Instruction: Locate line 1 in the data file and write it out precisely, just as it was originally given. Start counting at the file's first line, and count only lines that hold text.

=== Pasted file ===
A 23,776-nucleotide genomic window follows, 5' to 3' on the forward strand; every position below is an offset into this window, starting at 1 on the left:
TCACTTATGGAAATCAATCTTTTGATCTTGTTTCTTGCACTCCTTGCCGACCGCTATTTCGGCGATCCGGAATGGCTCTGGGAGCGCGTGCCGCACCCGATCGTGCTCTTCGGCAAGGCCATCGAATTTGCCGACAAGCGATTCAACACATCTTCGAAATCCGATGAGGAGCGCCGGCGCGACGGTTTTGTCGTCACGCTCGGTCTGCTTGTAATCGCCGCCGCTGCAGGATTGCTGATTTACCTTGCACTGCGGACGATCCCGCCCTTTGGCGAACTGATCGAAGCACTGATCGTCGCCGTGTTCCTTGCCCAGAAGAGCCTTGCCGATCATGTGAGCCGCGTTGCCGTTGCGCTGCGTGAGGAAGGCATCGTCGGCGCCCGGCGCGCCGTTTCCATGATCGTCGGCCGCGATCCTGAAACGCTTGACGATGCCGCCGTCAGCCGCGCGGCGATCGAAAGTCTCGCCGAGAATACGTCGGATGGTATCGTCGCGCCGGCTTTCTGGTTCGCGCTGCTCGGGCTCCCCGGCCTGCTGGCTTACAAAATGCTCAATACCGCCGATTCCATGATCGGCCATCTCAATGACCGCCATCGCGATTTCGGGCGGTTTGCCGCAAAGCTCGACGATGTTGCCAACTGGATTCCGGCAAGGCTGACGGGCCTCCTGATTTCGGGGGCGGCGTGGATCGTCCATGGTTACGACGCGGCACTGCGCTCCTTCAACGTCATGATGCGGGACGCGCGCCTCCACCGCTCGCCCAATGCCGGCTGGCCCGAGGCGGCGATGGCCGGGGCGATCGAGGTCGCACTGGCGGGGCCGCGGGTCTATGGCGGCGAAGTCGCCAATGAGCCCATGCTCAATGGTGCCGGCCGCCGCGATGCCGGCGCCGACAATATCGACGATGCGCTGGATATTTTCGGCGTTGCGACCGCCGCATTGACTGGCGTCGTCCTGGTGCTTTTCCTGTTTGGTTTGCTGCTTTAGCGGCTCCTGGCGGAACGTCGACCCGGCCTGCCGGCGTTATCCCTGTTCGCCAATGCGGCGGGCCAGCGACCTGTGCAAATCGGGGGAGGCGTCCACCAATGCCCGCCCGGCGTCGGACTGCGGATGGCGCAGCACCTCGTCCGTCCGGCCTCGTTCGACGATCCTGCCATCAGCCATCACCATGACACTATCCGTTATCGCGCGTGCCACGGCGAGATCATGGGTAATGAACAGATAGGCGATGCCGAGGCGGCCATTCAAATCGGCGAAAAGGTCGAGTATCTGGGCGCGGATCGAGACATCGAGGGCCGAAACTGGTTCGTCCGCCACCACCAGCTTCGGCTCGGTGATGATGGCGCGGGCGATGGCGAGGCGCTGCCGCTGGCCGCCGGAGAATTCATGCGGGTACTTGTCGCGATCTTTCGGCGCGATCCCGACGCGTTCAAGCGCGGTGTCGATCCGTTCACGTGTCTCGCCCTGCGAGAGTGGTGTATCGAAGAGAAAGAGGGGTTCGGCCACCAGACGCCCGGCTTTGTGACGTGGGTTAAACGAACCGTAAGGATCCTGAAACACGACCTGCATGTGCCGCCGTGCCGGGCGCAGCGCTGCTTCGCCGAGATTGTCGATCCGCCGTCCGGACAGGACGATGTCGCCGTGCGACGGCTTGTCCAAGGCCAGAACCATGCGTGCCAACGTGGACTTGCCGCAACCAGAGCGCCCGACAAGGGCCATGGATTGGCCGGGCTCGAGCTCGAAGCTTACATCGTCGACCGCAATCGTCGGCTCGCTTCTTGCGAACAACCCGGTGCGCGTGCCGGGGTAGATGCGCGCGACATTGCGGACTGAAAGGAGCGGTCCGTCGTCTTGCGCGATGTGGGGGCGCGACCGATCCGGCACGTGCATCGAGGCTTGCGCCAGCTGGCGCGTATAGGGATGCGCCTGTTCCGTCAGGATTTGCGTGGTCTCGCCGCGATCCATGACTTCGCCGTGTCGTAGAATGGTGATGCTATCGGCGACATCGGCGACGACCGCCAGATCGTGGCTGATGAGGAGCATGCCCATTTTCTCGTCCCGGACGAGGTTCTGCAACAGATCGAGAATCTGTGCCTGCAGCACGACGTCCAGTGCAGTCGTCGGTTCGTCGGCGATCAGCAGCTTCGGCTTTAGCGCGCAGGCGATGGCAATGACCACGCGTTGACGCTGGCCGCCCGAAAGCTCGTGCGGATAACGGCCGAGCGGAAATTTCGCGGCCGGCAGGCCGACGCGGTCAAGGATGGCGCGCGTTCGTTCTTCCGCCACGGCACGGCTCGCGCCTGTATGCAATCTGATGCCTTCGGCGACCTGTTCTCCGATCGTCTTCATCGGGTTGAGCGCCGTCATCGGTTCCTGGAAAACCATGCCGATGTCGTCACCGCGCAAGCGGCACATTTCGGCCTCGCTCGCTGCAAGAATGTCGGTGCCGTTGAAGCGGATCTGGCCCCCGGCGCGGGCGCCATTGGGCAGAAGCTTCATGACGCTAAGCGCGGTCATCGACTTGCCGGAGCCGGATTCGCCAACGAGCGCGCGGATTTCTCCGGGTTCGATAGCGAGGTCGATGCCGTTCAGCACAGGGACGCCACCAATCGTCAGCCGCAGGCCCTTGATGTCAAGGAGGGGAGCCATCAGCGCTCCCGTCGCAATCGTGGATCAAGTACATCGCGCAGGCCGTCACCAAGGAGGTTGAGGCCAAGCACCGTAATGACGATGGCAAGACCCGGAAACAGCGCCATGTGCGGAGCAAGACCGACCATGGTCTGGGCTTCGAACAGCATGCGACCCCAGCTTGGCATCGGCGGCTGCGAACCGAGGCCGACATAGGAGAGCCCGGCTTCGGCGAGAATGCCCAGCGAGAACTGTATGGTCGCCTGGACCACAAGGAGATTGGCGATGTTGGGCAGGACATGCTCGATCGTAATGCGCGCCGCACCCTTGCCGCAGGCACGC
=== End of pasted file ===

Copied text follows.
A 23,776-nucleotide genomic window follows, 5' to 3' on the forward strand; every position below is an offset into this window, starting at 1 on the left: